A chest radiograph showed no cardiac or pulmonary disease, and an ABG was obtained. The resident commented that while she was certain that the blood was obtained from an artery, it looked dark as if it were venous blood. The results demonstrated the following: pH, 7.32; PCO2, 33 mm Hg; PO2, 426 mm Hg; with an oxygen saturation of 100%. The results were interpreted as a primary metabolic acidosis with respiratory compensation (respiratory alkalosis). This corresponded to a serum bicarbonate concentration of approximately 16 mEq/L (Chap. 19) and reinforced the clinical impression that the patient was significantly ill. What Rapid Clinical and Laboratory Analyses Can Confirm the Diagnosis?
The combination of cyanosis with a low oxygen saturation by pulse oximetry, failure to respond to supplemental oxygen, dark colored blood, and a normal or high PO2 on the ABG is essentially diagnostic of methemoglobinemia or sulfhemoglobinemia (Chaps. 29 and 127). When methemoglobinemia is suspected, the color of the blood is related to the methemoglobin level (Fig. CS11–1). While confirmation can and should be obtained via cooximetry analysis of either venous or arterial blood, the clinical information above is sufficient to initiate treatment if cooximetry is either unavailable or delayed. Further Diagnosis and Treatment
Venous blood sent for cooximetry revealed: total hemoglobin, 14.6 gm/dL; oxyhemoglobin, 52%; deoxyhemoglobin, 6%; and methemoglobin, 43%. The patient was given 100 mg of methylene blue by slow intravenous administration (Antidotes in Depth: A42). Within about 5 minutes of starting the infusion, his oxygen saturation by pulse oximetry dropped to 64% without a change in his vital signs. Over the next 15 minutes his oxygen saturation gradually increased to 99%, and his respiratory rate, heart rate, and blood pressure normalized. His shortness of breath resolved. A repeat methemoglobin level taken 30 minutes after the end of the methylene blue administration was 3%. The patient remained well.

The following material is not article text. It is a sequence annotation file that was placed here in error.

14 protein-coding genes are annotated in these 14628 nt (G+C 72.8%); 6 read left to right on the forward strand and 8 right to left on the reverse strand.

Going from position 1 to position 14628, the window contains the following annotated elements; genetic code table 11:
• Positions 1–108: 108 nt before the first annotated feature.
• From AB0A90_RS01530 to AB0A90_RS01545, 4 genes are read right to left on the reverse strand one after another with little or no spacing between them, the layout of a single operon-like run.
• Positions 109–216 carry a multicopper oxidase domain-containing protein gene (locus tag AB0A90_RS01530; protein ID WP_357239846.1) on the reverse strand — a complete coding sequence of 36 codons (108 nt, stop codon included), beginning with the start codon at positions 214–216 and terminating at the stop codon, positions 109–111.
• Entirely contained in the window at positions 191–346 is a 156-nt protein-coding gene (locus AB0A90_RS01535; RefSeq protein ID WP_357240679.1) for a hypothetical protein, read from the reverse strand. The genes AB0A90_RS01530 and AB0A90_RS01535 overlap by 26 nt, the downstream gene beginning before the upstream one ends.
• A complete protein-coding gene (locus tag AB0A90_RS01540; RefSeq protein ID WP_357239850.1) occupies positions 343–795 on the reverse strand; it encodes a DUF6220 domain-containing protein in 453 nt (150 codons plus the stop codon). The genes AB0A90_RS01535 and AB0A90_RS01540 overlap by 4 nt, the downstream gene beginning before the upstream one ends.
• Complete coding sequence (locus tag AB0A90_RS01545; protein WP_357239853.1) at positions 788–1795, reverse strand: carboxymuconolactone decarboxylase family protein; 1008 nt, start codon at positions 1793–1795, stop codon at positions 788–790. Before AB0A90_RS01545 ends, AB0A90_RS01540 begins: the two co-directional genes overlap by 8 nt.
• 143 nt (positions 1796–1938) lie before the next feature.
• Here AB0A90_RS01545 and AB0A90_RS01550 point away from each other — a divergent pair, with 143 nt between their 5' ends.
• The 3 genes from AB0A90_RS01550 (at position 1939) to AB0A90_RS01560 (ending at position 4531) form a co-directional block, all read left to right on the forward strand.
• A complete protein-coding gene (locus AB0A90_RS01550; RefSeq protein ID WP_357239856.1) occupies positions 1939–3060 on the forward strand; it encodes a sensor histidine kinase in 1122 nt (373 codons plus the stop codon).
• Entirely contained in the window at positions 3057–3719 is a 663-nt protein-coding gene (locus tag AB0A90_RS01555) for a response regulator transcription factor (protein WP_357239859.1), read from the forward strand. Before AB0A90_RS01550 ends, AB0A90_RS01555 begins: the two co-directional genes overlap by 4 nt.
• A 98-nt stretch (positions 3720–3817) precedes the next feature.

Further discussion with the gastroenterologist revealed that there were concerns over the patient’s history of OSA and the potential complications of procedural sedation, so extensive use of topical anesthesia was attempted prior to the procedure. The medical administration record demonstrated that the local anesthetic chosen contained benzocaine (the most common cause of acquired methemoglobinemia in hospitalized patients), although the exact dose delivered was not documented. Since the generation of methemoglobin following benzocaine administration is dose dependent and occurs more slowly (peak effect is delayed several minutes) than the rate of anesthesia (peak anesthesia in 15–30 seconds), it is easy to conceptualize how a patient can be given an overdose of benzocaine when the appropriate time for maximal anesthesia is not taken before administering a repeat dose. Both the patient and physician were educated on the risks of topical anesthetics, and anesthesia was consulted to assist with airway management and sedation during his rescheduled endoscopy. Two weeks later he returned for his procedure, which was successfully accomplished following combined therapy with topical lidocaine and ketamine for procedural sedation. While he may have been able to tolerate an appropriate dose of benzocaine, it was decided to try an alternative approach.